10) “Hiker midnight” is the hour of respect. If the sun has gone down and you’re coming into camp, be quiet, keep your headlamp directed away from people sleeping, and settle in respectfully.
11) Be aware of others on the trail. I know you are the fastest hiker out there, just as I know I am! But if we are both the fastest it’s likely at some point we’ll have to let the other pass. If you are coming up behind me and want to pass PLEASE announce yourself before you’re three feet away! If you are that close you may not like the results when you scare the shit out of me!
12) Don’t piss or shit next to a water supply! It’s common sense that you don’t “shit where you eat”! I don’t know what else to say regarding this, it seems pretty self explanatory. This is being brought up because I hiked past a tent set up, middle of a busy trail, with a fresh pile of poop not four feet away from it and less than a foot from a stream.
13) Community space. If you’ve settled into a spot and overtaken most of the area be understanding when someone else shows up and move your stuff for them. I like to create “yard sales” daily and often infringe on others space unwittingly. In the same light if you’ve finished in an area move along if someone else needs it, ie table space, cooking area and so forth. Hikers opt not to touch other hikers belongings, one of the other unwritten rules.
** I must apologize for any errors or posts which seem haphazard. I have discovered that my posts do not always present the way they are on my phone – I’ve had earlier drafts become my final post. The battle of technology on the trail**
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Disagree on #2, if a hanger is available (& there is no animal reports in the journal) I’ll use the hangers. 99% of shelters don’t have a bear problem and those that do are fairly well known.
I also disagree with number two. I frankly get annoyed when people put
their packs on the mouse hangers because that’s where I put my food! I
rarely hang my pack and the mice never go in it; a pack with no food
odors doesn’t seem to tempt them.
I think a better rule would be to not eat or cook in sleeping areas–because, no matter how careful you are, crumbs and spills happen.
I’m with Bookie on bears. All I can say to those who don’t and won’t hang food appropriately is that it is extremely disrespectful both of your fellow hikers and dangerous for the bears. You may have been lucky thus far, but the hikers preceeding you may not have been and your next stop may be your undoing. Please be aware that bears that become problems because of the lessons taught at shelters, on the trail and in our back yards are “destroyed”. Hang your food because it is the intelligent thing to do for the sake of the hikers following you and best for our bears.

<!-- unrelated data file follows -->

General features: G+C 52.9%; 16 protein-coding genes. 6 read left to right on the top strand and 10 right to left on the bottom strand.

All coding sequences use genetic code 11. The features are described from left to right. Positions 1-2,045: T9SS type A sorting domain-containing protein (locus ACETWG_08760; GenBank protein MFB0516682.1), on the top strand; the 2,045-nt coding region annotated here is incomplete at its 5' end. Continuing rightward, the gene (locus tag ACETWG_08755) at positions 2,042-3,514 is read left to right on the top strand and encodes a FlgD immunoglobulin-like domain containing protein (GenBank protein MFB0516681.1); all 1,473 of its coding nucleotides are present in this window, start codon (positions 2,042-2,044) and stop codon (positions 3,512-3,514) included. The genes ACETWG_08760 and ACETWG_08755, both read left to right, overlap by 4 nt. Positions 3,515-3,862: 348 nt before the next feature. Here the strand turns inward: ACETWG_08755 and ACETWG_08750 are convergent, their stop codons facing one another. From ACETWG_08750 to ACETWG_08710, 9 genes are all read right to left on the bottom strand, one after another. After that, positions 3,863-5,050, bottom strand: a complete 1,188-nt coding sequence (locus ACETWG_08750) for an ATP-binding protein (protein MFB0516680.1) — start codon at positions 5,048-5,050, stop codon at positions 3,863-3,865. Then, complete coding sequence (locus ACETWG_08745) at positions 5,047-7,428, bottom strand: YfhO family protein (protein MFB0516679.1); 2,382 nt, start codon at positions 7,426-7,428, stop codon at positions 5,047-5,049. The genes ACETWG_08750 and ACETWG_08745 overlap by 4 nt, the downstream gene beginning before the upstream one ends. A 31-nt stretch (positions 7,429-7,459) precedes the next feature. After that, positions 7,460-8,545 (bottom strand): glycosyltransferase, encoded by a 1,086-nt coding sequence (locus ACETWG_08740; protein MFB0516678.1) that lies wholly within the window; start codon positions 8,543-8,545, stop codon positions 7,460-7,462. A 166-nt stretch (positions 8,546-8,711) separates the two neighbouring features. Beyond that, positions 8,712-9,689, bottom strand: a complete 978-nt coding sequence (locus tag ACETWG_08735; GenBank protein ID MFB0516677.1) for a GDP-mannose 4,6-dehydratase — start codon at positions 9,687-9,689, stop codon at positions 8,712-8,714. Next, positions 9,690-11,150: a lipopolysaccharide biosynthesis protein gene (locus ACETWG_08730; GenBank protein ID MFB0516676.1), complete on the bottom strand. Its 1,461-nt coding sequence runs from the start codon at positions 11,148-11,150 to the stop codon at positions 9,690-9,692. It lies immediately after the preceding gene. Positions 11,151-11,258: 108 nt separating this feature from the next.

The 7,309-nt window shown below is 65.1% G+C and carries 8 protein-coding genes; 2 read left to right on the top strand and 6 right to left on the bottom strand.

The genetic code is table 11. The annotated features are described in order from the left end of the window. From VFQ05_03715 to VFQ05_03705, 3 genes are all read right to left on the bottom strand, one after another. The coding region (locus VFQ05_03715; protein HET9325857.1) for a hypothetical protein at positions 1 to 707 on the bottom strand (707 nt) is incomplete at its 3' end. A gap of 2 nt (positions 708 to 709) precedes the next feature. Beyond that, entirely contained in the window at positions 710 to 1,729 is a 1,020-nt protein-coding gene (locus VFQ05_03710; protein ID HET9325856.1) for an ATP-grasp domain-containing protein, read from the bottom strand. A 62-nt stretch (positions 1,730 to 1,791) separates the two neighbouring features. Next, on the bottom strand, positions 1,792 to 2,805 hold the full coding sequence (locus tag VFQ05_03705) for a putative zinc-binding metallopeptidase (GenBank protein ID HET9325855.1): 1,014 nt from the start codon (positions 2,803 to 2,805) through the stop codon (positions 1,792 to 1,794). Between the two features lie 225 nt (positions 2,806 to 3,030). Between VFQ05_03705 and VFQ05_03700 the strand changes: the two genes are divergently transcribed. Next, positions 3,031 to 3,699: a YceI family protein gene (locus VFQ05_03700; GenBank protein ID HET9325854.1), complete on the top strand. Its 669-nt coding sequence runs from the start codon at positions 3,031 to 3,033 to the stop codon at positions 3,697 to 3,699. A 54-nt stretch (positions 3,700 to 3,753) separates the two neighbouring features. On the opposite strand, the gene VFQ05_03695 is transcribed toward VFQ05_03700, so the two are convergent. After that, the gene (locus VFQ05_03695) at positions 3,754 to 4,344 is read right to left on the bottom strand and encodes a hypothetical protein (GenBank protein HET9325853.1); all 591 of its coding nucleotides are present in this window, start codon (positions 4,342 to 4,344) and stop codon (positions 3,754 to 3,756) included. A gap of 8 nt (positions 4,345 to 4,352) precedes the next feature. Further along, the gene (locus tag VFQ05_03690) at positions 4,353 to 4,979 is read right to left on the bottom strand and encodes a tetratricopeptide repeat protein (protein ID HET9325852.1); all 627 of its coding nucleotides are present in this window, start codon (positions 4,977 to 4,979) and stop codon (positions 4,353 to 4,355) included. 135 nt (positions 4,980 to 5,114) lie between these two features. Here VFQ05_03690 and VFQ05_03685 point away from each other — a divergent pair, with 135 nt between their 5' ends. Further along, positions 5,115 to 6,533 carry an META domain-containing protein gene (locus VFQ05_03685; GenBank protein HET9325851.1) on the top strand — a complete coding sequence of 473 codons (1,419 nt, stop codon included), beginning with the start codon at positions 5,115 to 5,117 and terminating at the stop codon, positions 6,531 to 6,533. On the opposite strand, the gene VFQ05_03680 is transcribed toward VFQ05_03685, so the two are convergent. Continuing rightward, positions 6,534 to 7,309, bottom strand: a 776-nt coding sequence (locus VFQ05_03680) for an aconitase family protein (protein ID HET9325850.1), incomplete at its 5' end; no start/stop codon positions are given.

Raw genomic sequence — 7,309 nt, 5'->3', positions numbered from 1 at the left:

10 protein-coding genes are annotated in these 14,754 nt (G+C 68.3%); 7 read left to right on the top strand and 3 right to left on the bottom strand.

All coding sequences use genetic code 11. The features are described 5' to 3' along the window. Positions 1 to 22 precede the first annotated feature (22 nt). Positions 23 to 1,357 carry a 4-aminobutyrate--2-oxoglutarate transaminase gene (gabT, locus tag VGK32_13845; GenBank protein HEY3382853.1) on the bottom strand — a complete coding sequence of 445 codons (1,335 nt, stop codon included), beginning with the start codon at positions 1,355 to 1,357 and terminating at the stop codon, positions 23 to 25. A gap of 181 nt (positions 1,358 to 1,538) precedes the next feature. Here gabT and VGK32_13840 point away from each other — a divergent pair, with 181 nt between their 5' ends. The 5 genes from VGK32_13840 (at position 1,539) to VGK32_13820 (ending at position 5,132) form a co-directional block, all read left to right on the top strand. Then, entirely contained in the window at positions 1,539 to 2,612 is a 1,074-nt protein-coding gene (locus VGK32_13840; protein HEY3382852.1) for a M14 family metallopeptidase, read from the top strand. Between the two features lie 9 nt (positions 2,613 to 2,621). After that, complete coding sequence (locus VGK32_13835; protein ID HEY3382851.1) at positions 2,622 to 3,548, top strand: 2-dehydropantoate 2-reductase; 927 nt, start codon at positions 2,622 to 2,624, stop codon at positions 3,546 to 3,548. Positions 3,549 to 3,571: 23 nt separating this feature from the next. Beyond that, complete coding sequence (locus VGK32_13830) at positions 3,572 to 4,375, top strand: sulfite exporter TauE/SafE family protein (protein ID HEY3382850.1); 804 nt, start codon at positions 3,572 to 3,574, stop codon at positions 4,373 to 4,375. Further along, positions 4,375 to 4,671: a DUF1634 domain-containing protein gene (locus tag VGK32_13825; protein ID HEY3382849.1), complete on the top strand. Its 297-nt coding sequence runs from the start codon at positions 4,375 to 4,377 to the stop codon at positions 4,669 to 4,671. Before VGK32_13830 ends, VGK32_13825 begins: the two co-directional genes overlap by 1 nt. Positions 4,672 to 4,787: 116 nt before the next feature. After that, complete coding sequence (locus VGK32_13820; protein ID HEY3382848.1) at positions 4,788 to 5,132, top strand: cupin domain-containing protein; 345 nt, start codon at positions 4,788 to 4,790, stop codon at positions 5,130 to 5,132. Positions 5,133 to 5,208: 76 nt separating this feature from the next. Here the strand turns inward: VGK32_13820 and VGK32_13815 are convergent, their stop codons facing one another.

Bears do not become a problem because of food hung neatly from mouse hangers while hikers snore below them. Bears become a problem at shelters because some people leave food waste nearby, usually in the fire pit, which the bear can then check out when no one is around. Likewise some people abandon food in shelters and sometimes even spill food in shelters. Or they’ll leave food-encrusted pots outside the shelter all night. I don’t think food wrapped up tight on mouse hangers–with hikers present–is a problem anyone need seriously worry about 99+% of the time.
So unless a problem bear has been reported in the area and/or a bear has been sighted near the shelter, (or if it’s a local regulation) I can’t see how it is at all disrespectful to hang food from mouse hangers.
I know you think it’s “extremely disrespectful” and that your opinion on the matter is “the intelligent thing to do”, but I really don’t see how the facts bear that out.
See what I did there 🙂
because of the possibility (especially this year with less rain in New England and less berries and food sources) of a bear coming to the shelter and your food is hung there. Once they get it, they’ll keep coming back. Why be lazy (unless there are zero trees to hang from) when there is still a chance of habituating wildlife other than the rodents? It maybe a .05% chance, but it’s still a chance.
I tend to agree with the author. If you practice good safe habits with food in bear country, it helps prevent incidents. As far as mouse hanging my pack in shelters! I will!
Use those mouse hangers for that pack! Respect the wildlife and they’ll respect you!
What Do You Think?